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Florida Drought: How Did We Get Here?

5 May 2017, 4:36 am

Quick… If I say the word Florida, what images pop into your head? Palm trees, sandy beaches, rain and humidity?  However, rains were hard to come by this winter across Florida, leading to drought that currently ranks as the largest severe drought in almost five years for the state. As of May 4, an area of extreme drought has now been added to a half dozen counties.

In the latest update of the U.S. Drought Monitor, more than 66% of the state was currently in some degree of drought. More than 39% of the state was in severe drought, 5% in extreme drought. That represents the largest portion of the state in severe drought since the beginning of June 2012.  And drought conditions have developed relatively rapidly as no part of the state was in severe drought as recently as only a month ago. What happened?

Where did the rain go?

The better question is what didn’t happen. And the answer is rain. Rainfall totals during the winter were much below average. From December to February, central and most of southern Florida received 75% of its normal rainfall, with the driest areas seeing just 25-50%. And those months seem wet compared to the start of spring. In March, outside of localized areas in far southern Florida, the rest of the state recorded less than 50% of its normal rainfall, and large swaths of central and northern Florida were far lower, receiving less than 25% of their usual monthly rains. In absolute numbers, the driest areas saw less than an inch of rain in March. It was the ninth driest March on record back to 1895.

This map shows the percent of average precipitation for March 2017, compared to the 1981–2010 average, for the contiguous United States. The lowest amounts (approaching 0%) appear in shades of brown, and the highest amounts (approaching 300%) appear in shades of blue-green. Image by Climate.gov using data from NCEI.

A large lack of rainfall is one way to deteriorate ground conditions to drought levels. But extreme temperatures are another. While Florida remained relatively dry through most of the winter, it was also much warmer than normal. The 2016-2017 winter was the second warmest since 1895 for the state and March temperatures were above-average as well. Warm and dry weather were the impetus for the spreading drought.

These maps show temperature anomalies for the southeastern United States, from December 2016 (left) through February 2017 (right). Temperatures above the 1981–2010 average are red, and temperatures below the 1981–2010 average are blue. Image by Climate.gov using data from NCEI.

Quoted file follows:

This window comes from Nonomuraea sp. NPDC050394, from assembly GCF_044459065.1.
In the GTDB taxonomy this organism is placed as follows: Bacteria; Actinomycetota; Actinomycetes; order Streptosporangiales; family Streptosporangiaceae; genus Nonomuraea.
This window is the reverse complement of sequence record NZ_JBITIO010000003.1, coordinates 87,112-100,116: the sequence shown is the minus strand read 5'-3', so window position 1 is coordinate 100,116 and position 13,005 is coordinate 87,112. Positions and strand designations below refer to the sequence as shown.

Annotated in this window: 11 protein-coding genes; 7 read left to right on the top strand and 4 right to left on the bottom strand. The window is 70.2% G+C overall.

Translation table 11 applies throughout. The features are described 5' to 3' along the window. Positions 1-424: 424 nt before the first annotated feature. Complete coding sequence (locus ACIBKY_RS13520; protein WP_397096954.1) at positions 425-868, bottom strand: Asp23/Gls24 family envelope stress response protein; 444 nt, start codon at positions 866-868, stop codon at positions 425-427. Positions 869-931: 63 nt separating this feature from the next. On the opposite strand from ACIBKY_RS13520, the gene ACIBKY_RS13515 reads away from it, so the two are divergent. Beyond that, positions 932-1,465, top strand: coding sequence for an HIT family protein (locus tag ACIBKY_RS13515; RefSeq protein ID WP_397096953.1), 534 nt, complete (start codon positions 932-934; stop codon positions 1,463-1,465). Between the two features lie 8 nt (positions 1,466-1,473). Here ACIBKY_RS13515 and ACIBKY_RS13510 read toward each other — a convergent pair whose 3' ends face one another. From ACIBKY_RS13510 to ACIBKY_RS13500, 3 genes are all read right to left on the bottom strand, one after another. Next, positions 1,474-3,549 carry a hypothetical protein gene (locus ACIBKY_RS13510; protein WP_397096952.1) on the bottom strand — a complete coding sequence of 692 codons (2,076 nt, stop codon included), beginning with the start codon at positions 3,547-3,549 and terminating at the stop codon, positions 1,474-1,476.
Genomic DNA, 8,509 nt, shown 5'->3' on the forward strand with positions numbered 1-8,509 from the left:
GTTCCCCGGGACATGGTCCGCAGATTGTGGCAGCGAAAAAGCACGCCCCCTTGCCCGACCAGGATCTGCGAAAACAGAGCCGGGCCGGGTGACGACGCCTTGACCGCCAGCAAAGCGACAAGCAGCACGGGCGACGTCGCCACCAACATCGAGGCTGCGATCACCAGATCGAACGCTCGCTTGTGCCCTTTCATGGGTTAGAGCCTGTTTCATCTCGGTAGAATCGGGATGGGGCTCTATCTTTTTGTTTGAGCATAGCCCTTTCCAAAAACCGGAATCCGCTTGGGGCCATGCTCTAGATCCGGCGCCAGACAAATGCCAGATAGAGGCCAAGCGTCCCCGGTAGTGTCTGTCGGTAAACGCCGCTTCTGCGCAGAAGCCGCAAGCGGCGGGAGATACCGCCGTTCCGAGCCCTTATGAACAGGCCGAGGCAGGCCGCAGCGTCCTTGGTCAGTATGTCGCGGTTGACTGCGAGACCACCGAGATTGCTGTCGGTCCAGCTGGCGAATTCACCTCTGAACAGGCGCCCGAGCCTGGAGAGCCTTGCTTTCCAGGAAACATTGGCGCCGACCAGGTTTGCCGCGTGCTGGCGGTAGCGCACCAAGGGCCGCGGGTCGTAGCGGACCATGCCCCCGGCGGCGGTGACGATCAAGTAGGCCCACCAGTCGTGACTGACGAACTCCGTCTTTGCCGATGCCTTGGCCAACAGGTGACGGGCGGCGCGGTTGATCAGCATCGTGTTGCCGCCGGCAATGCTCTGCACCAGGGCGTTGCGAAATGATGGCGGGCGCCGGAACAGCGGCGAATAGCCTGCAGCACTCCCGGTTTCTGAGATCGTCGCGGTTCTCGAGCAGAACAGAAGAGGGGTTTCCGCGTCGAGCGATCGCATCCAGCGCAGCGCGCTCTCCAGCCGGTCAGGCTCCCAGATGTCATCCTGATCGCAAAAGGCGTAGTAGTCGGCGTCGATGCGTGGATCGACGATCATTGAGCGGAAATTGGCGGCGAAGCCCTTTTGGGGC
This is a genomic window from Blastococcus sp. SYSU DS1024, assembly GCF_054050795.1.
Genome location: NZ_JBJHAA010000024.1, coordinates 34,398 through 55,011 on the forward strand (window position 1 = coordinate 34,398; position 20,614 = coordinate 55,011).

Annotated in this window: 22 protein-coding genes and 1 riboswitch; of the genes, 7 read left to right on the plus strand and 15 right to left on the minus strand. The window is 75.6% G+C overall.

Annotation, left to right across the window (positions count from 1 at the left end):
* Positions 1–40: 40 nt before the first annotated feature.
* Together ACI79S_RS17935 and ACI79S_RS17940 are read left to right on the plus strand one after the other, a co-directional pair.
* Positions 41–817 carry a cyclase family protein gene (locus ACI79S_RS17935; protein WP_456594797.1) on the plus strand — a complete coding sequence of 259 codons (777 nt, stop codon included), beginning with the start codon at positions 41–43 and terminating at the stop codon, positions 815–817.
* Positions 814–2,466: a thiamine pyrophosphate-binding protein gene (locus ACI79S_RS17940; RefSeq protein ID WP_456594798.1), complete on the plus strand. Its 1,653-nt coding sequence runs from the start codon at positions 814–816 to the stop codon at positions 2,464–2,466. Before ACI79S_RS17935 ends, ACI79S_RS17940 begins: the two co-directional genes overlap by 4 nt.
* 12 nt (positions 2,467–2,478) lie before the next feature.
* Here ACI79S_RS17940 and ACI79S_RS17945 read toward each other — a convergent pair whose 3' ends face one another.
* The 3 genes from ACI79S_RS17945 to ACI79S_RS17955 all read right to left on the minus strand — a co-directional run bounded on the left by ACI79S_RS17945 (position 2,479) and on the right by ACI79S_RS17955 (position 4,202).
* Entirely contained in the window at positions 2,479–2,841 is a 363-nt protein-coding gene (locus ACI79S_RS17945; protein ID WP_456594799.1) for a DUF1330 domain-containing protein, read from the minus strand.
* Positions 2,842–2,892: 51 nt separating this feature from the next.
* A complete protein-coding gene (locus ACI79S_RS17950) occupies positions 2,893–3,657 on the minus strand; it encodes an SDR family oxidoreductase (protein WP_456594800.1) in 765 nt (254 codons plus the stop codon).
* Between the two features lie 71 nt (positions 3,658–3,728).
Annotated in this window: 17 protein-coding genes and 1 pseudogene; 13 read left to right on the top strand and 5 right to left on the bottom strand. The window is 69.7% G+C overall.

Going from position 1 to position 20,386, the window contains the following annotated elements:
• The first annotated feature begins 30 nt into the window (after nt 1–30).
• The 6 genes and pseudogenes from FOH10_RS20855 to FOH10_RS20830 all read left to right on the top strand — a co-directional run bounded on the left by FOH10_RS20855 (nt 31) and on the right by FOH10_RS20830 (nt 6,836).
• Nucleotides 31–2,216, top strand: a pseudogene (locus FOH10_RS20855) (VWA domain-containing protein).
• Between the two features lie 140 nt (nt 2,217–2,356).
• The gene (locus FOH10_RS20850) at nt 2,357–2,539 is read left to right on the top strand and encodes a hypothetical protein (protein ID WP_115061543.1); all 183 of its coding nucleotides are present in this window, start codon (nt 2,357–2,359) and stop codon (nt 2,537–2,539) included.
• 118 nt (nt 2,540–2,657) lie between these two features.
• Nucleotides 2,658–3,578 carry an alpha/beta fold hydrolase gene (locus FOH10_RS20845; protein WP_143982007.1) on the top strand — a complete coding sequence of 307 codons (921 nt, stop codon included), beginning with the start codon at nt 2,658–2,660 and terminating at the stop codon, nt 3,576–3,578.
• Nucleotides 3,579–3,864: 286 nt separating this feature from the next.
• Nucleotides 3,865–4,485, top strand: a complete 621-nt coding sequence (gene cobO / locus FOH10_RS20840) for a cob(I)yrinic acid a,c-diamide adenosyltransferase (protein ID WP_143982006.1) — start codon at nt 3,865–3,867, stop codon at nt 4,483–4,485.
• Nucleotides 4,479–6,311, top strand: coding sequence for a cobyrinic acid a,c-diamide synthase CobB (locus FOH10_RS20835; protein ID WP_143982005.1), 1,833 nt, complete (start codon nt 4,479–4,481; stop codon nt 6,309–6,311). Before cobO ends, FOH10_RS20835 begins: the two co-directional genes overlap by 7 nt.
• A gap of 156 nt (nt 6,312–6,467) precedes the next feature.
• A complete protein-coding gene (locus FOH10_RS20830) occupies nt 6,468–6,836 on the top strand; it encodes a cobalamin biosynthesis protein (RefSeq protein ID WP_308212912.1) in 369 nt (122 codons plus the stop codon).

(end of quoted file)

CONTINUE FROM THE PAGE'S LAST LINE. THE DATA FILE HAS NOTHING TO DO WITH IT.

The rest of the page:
What happened?

The winter of 2016-2017 happened to coincide with a weak La Niña pattern in the tropical Pacific Ocean. Normally during La Niña, the southern tier of the United States is left drier than average as the jet stream—area of fast moving winds high in the atmosphere that serves as a storm highway—is located farther to the north than usual. These conditions were generally seen during the winter, which is consistent with La Niña.

As for temperature, dry conditions normally correlate with warmer than average conditions as well. Combined with the warming trend due to human-caused climate change, average temperatures were on the warm side of the ledger, with nearly record breaking average winter temperatures.

(4/24/17) – Firefighters worked to strengthen containment lines overnight on Sunday and saw great success as recent rains helped turn the tide in the favor of suppression efforts. According to officials the Florida Forest Service and Greater Naples Fire Rescue command are confident in the progress made over the past 36 to 48 hours but know a lot of work remains. “Today’s winds will be a challenge,” said Kingman Schuldt, Greater Naples Fire Rescue Chief. “While the weekend rains gave fire crews an opportunity to establish and improve containment lines, today’s test might be the shift and increase in winds.” The fire is 7,035 acres and remains 50% contained. All evacuations orders have been lifted. There is a 5-mile temporary flight restriction, including drones, surrounding the 30th Ave. Fire. It is a third degree felony to fly a drone in any area that has firefighting air support on scene. Video: Greater Naples Fire Rescue District

Images and information courtesy of Climate.gov (Author: Tom Di Liberto) and United States Drought Monitor

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